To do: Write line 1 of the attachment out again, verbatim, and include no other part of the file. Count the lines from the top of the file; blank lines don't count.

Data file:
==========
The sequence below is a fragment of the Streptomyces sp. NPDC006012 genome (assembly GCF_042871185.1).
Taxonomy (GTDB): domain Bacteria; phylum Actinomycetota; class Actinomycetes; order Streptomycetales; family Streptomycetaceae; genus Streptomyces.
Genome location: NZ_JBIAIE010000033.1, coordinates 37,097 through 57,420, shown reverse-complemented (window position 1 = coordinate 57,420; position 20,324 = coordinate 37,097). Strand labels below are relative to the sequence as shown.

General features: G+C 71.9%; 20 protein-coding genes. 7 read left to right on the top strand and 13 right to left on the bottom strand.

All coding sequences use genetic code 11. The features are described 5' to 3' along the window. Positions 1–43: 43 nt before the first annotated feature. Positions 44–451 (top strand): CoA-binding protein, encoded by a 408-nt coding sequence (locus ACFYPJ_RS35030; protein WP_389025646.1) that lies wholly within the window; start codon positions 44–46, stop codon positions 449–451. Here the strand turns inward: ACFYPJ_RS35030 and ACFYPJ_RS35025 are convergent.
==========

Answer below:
The sequence below is a fragment of the Streptomyces sp. NPDC006012 genome (assembly GCF_042871185.1).